4. It is true that for some time, the Central Bank of Brazil has also shown concern with these issues, so much so that it introduced rules, such as those that introduced credit portability (Resolution No. 3,401) and also those forcing banks to adopt greater transparency in the fixing of bank fees, in order to make them comparable (Resolution No. 3,919).

5. The list originally included only crimes involving drug trafficking, terrorism, smuggling and arms trafficking, extortion by kidnapping, against the Government, the National Financial System, and committed by criminal organizations.

6. Jogo do Bicho (the "animal game") is an illegal gambling game in Brazil, prohibited by federal law since 1946.

7. This understanding was laid down during the trial of Criminal Action No. 470 (known as the "Mensalão" case).

8. Although the losses incurred by large corporations, such as Sadia and Aracruz, have been fairly reported in the media, foreign exchange derivative transactions occurred in virtually all segments of the economy, and even involved small businesses.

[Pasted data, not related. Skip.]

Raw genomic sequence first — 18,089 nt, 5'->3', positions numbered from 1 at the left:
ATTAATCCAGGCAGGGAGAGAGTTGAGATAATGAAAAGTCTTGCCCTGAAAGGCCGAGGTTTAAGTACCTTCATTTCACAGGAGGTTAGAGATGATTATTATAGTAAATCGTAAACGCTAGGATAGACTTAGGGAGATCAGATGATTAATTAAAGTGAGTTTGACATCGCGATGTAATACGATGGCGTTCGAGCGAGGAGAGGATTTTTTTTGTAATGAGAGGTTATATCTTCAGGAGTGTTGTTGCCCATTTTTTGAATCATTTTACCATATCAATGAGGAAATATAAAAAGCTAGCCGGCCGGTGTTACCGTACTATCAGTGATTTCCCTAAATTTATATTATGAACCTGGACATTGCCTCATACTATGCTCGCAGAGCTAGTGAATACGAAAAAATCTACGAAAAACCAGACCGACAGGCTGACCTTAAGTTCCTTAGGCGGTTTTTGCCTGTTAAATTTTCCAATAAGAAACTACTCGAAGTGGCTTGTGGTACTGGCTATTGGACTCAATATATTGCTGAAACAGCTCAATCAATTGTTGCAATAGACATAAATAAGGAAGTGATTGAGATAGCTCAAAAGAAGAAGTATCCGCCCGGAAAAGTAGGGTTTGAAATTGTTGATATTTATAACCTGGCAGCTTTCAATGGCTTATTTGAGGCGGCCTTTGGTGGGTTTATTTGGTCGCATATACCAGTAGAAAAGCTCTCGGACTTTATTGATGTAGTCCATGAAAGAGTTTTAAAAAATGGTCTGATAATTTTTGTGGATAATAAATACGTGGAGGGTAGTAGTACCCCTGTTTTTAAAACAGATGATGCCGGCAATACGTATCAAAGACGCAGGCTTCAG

9. In Brazil, derivative transactions already had to be registered (either at CETIP or BM&FBovespa) way before 2008. However, after the 2008 crisis, and perhaps as a response to the problem of "toxic derivatives", the Derivatives Exposure Center was created, in order to allow banks to monitor the positions in derivatives held by their clients and investors in general with other market institutions.

10. See, in this respect, the Guide to Best Practices published by ANBIMA - Brazilian Association of Financial and Capital Markets.